Not to nag, but if you’re considering seeing family for the holidays, I need you to take a look at this map. It’s a color-coded guide to Covid-19 risk level, sorted by geography (at the US county level) and crowd size. First, you choose the location where the gathering would happen. Then, at left, you can choose an event size with the slider, from 10 to 5,000 people, and watch the risk of at least one Covid-positive person being there skyrocket the bigger the gathering gets. In some locations where the virus is spreading out of control, like in parts of the Dakotas, that chance is darn near 100 percent, even if the gathering is just 10 people. Get any bigger than 10 people, and the map spits out odds calling it a virtual certainty in many places that you’ll be sharing space with a sick person.
Public health experts would really rather we not gather for the holidays, but they say that if you do go through with it, the shindig should be held outdoors, with as few people as possible, and everyone keeping their distance and wearing masks. But if you look at that map now, it shows that across the US, there’s no such thing as a perfectly safe way to gather during the pandemic. Even with all those precautions, the risk right now is huge, particularly if you’re in the Midwest or hosting anyone coming from the Midwest. For example, in Cook County (which includes Chicago), the chance of a Covid-positive person attending a gathering of just 10 people is around 50 percent. In Jones County, Iowa, that chance is a staggering 99 percent. North Dakota, South Dakota, and Kansas also have counties sitting at 99 percent.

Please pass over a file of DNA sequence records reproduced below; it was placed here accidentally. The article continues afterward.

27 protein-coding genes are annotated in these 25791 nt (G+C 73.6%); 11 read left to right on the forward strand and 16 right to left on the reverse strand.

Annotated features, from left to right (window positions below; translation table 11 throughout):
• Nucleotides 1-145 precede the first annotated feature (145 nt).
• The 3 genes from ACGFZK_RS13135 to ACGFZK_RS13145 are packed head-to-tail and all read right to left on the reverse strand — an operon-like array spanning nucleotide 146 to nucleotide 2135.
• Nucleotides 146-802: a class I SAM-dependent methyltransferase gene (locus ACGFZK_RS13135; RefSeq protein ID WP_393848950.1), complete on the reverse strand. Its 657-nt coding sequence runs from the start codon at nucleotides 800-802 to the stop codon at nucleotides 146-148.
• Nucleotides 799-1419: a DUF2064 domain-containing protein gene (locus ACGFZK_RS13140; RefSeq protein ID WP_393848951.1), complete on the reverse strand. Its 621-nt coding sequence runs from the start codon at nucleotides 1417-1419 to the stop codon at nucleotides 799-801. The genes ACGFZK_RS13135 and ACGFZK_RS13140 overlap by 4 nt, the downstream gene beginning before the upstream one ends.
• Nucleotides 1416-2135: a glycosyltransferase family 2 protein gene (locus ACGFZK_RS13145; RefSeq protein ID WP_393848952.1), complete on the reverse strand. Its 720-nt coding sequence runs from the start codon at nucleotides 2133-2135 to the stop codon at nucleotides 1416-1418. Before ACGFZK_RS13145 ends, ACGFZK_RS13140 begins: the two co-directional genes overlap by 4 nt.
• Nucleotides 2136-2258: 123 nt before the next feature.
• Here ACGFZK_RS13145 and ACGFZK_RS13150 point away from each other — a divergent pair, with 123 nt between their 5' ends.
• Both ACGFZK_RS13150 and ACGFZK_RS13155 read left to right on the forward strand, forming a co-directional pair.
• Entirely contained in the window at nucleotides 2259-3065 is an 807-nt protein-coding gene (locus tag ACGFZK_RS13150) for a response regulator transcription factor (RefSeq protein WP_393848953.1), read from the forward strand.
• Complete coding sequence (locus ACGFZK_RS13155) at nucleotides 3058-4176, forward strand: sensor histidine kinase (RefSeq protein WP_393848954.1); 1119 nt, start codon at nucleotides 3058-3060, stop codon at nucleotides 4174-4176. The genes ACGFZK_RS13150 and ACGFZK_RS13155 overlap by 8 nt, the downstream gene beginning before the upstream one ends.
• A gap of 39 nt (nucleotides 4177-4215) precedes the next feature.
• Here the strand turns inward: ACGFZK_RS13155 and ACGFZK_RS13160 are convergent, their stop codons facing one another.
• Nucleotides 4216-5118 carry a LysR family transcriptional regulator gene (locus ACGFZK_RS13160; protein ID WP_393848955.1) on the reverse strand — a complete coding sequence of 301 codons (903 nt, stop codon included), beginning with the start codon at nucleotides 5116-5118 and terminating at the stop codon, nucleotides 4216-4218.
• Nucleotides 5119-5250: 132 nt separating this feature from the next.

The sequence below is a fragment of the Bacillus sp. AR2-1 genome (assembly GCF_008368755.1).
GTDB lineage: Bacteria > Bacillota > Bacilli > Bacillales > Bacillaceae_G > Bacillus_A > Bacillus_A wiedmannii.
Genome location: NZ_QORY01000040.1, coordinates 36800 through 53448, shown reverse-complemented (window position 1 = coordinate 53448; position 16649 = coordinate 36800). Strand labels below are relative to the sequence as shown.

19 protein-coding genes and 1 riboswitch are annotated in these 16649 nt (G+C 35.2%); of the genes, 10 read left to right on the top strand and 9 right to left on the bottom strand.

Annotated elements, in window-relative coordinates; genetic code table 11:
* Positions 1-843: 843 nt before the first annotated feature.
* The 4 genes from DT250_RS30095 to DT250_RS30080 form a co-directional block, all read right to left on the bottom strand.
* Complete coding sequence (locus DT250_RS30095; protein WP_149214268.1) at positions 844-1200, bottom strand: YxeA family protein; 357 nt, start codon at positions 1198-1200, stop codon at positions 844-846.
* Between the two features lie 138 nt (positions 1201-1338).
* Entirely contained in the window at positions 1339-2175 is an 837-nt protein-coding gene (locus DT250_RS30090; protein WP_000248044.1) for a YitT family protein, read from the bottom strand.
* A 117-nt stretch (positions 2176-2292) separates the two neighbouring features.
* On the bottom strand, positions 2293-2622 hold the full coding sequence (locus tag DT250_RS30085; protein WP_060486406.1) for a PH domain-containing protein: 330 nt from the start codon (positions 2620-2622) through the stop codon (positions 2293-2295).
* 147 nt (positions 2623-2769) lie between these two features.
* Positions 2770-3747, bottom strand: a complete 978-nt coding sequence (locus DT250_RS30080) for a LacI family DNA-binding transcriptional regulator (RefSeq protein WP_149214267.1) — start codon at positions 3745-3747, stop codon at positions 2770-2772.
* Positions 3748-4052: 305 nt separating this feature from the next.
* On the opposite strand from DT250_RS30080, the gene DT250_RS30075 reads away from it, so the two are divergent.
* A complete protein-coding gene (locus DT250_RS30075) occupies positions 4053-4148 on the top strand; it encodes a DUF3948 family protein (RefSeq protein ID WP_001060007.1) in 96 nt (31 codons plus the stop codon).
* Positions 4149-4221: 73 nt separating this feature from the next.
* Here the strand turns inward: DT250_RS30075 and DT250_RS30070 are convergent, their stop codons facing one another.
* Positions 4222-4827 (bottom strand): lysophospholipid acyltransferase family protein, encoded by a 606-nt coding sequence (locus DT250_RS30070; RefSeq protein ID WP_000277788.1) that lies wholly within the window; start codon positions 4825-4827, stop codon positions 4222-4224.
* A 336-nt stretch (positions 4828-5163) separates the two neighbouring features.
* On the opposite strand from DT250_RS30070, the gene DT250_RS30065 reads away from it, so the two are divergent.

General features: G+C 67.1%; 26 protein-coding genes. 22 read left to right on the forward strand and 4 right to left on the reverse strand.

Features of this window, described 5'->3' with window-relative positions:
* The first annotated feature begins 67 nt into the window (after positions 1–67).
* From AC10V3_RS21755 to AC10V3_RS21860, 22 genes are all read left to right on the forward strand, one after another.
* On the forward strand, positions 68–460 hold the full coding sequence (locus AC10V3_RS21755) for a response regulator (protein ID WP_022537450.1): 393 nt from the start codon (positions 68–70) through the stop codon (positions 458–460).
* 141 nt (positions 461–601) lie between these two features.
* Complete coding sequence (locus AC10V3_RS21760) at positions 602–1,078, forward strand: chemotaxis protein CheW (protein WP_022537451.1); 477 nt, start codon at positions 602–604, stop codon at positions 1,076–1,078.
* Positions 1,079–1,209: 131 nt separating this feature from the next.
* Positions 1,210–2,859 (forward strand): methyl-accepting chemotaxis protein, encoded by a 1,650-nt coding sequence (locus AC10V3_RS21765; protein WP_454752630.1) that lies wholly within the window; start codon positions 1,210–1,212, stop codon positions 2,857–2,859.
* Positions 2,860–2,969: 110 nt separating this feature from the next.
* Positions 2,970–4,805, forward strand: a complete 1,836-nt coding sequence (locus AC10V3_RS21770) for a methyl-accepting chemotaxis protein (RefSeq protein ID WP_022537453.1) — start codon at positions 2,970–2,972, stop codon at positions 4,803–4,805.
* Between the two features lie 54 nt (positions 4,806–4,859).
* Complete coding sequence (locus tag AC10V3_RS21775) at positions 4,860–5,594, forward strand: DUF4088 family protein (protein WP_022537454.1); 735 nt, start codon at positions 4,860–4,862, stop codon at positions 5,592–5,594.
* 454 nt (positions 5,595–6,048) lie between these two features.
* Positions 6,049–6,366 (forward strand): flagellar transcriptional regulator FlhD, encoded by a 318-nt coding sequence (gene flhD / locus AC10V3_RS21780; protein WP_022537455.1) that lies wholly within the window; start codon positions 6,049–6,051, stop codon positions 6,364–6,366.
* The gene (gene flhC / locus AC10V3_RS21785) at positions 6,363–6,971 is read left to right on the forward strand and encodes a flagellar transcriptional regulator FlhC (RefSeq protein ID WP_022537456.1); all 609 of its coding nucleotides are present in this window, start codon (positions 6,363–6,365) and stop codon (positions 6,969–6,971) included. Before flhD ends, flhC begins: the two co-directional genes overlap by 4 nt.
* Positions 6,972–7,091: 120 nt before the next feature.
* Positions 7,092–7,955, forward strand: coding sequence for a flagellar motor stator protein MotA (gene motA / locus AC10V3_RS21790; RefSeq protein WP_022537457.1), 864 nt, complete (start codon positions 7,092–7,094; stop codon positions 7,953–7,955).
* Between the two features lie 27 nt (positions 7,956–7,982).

“We highlight the fact that these sort of regional-level risks have shifted,” says Georgia Institute of Technology quantitative biologist Joshua Weitz, coauthor of a new paper in Nature Human Behaviour describing the map system. “In late summer it was in the South, Southeast. And late spring and early summer, the Northeast. So there’s definitely been regional shifts. And right now, the strongest and most worrisome rates of spread are in the Midwest plains and upper mountain region.”
Weitz and his colleagues built the map by pulling in regularly updated Covid-19 case reports from The New York Times for each county. But that doesn’t tell the whole story, because many more people are infected with the virus, but they don’t know it because they’re asymptomatic and never get tested. So if you look at the map again, at left you’ll see an option for “ascertainment bias.” Based on serological studies—that is, of people who’ve tested positive for the antibodies that indicate their immune systems mounted a defense against Covid-19, even if they never felt sick—the researchers are assuming there are actually 10 times more cases in the US than are being reported. In areas where testing is more widely available, that rate may be lower, hence the option to choose an ascertainment bias of 5 on the map.